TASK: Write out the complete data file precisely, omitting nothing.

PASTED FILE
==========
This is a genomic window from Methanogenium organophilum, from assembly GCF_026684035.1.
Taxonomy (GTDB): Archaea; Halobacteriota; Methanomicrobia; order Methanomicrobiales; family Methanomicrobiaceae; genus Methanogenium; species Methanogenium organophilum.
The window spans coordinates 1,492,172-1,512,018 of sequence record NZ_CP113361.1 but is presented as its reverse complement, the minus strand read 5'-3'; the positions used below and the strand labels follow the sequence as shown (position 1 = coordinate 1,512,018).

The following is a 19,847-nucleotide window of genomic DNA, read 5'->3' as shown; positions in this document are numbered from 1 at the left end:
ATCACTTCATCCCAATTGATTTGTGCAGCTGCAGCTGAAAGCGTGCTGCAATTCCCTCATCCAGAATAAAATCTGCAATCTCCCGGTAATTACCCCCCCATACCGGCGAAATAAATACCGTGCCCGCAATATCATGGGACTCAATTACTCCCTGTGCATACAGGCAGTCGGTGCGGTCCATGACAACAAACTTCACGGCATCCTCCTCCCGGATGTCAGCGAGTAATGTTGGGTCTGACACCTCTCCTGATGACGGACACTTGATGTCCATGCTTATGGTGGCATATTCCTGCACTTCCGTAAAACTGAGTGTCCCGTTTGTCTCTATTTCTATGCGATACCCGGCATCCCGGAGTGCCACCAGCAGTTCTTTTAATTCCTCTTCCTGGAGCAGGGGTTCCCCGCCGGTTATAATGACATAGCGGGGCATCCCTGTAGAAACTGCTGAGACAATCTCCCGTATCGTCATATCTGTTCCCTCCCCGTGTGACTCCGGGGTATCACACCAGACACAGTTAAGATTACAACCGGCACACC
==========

This is a genomic window from Methanogenium organophilum, from assembly GCF_026684035.1.
Taxonomy (GTDB): Archaea; Halobacteriota; Methanomicrobia; order Methanomicrobiales; family Methanomicrobiaceae; genus Methanogenium; species Methanogenium organophilum.
The window spans coordinates 1,492,172-1,512,018 of sequence record NZ_CP113361.1 but is presented as its reverse complement, the minus strand read 5'-3'; the positions used below and the strand labels follow the sequence as shown (position 1 = coordinate 1,512,018).

The following is a 19,847-nucleotide window of genomic DNA, read 5'->3' as shown; positions in this document are numbered from 1 at the left end:
ATCACTTCATCCCAATTGATTTGTGCAGCTGCAGCTGAAAGCGTGCTGCAATTCCCTCATCCAGAATAAAATCTGCAATCTCCCGGTAATTACCCCCCCATACCGGCGAAATAAATACCGTGCCCGCAATATCATGGGACTCAATTACTCCCTGTGCATACAGGCAGTCGGTGCGGTCCATGACAACAAACTTCACGGCATCCTCCTCCCGGATGTCAGCGAGTAATGTTGGGTCTGACACCTCTCCTGATGACGGACACTTGATGTCCATGCTTATGGTGGCATATTCCTGCACTTCCGTAAAACTGAGTGTCCCGTTTGTCTCTATTTCTATGCGATACCCGGCATCCCGGAGTGCCACCAGCAGTTCTTTTAATTCCTCTTCCTGGAGCAGGGGTTCCCCGCCGGTTATAATGACATAGCGGGGCATCCCTGTAGAAACTGCTGAGACAATCTCCCGTATCGTCATATCTGTTCCCTCCCCGTGTGACTCCGGGGTATCACACCAGACACAGTTAAGATTACAACCGGCACACC